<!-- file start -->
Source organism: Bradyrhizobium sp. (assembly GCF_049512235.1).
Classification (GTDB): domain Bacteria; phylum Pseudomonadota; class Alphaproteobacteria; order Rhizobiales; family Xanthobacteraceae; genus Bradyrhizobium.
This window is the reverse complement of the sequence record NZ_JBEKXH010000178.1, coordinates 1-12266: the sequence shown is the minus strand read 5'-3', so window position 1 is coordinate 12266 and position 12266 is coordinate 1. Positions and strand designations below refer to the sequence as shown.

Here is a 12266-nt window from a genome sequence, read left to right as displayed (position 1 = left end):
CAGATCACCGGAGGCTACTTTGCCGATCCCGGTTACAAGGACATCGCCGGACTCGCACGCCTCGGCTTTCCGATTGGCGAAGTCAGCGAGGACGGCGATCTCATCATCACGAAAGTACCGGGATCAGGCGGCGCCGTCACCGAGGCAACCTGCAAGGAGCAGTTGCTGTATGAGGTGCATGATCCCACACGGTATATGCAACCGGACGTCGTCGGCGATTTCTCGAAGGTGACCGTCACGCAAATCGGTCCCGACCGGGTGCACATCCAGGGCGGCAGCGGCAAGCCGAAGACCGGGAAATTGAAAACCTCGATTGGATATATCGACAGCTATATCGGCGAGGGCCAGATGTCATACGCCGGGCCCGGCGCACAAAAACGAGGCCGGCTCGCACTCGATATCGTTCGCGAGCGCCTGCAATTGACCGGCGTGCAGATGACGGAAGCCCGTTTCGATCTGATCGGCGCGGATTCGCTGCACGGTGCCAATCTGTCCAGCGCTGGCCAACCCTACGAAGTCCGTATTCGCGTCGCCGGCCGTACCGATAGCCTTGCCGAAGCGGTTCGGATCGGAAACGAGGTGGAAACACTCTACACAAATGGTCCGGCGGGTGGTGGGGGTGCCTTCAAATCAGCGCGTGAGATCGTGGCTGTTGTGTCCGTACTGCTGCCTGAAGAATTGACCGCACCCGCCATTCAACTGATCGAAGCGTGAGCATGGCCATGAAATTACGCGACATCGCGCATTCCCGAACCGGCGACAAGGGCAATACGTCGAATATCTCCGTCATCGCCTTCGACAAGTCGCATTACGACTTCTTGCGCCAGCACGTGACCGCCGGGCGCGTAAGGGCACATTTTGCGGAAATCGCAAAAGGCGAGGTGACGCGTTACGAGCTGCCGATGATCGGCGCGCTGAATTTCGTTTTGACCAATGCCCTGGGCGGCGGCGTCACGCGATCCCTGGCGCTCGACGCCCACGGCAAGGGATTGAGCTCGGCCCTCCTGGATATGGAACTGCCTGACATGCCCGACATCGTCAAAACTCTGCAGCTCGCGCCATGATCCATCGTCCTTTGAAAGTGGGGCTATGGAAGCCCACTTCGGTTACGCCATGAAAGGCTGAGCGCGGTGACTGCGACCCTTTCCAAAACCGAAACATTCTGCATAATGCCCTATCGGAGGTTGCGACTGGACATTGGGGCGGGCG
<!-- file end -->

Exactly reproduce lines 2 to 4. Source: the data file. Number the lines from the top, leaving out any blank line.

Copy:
Classification (GTDB): domain Bacteria; phylum Pseudomonadota; class Alphaproteobacteria; order Rhizobiales; family Xanthobacteraceae; genus Bradyrhizobium.
This window is the reverse complement of the sequence record NZ_JBEKXH010000178.1, coordinates 1-12266: the sequence shown is the minus strand read 5'-3', so window position 1 is coordinate 12266 and position 12266 is coordinate 1. Positions and strand designations below refer to the sequence as shown.

Here is a 12266-nt window from a genome sequence, read left to right as displayed (position 1 = left end):